livestock wars

(no name) ((no email))
Tue, 1 Nov 1994 09:45:43 EDT

Scott Holmes recent post reminded me of a war i heard about recently:
In an area of disputed territory between two rather large and
militant nations, settlers from both nations had been encouraged to
occupy the land to substantiate their nation's claim on the land.
Naturally, eventually problems arose. A pig from one side pillaged the
garden of side B. The wounded farmer shot the pig. He was jailed by a
judge who supported side A. The prisoner called on his nation to support
his rights. They responded by sending a ship to the island. Side B
got worried about the ship and appealed to their supporters back home
who sent 3 war ships to support side B's rights. Luckily before the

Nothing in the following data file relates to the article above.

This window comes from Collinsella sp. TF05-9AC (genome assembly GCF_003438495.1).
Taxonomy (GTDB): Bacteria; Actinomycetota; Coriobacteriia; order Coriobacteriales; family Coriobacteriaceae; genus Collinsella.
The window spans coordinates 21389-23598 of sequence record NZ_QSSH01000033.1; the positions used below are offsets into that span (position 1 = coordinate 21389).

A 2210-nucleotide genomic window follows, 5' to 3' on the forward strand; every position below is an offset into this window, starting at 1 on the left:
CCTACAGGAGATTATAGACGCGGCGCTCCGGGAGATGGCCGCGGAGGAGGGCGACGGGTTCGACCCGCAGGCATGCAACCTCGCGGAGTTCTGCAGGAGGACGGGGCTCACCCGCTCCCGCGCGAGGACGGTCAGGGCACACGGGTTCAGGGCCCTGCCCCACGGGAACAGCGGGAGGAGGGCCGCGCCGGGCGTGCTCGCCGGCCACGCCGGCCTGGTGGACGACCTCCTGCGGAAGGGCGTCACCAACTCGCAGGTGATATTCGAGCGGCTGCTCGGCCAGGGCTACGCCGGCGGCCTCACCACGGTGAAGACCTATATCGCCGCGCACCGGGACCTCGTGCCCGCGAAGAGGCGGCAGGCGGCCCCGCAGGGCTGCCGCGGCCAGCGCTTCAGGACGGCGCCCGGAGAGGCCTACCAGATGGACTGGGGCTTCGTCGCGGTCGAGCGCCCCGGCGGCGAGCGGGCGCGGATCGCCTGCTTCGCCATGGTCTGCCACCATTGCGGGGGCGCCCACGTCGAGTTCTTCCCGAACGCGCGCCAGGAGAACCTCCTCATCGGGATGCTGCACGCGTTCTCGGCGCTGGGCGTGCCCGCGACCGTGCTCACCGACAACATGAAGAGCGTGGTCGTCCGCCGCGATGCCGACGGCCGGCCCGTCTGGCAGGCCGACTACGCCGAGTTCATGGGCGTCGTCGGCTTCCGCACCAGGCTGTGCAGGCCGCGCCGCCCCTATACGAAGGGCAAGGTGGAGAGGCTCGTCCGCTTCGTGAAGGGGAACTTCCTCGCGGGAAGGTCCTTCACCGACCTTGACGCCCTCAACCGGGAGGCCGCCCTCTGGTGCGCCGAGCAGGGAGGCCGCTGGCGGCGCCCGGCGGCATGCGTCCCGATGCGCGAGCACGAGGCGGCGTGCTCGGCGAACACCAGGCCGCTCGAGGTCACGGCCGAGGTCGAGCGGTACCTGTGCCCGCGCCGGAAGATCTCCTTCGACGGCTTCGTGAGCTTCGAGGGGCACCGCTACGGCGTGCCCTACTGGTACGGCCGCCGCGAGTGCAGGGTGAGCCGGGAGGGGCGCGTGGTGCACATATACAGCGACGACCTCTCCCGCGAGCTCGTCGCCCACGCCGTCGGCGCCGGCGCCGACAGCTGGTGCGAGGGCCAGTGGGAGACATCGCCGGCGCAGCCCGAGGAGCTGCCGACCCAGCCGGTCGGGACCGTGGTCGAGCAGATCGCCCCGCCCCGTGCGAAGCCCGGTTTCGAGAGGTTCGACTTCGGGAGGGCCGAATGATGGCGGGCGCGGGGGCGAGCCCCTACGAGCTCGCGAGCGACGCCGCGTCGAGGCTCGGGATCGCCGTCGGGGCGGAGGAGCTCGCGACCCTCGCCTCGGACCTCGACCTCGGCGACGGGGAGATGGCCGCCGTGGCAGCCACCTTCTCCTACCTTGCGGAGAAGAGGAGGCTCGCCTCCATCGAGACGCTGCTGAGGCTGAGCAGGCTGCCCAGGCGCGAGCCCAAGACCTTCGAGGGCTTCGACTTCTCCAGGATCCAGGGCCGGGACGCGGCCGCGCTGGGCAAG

war killed anyone (except the pig), they agreed to stand by an arbitrator's
decision over the disputed land. Some 13 years later Kaiser Wilhem decided
the land belonged the US, perhaps to spite his british cousins. So ended
the Pig War. During the 13 years, however, both Britain and the US maintained
armed camps on San Juan Island.

The moral here is that the same things that provoke wars between primitive
cultures work equally well at provoking wars between large nations.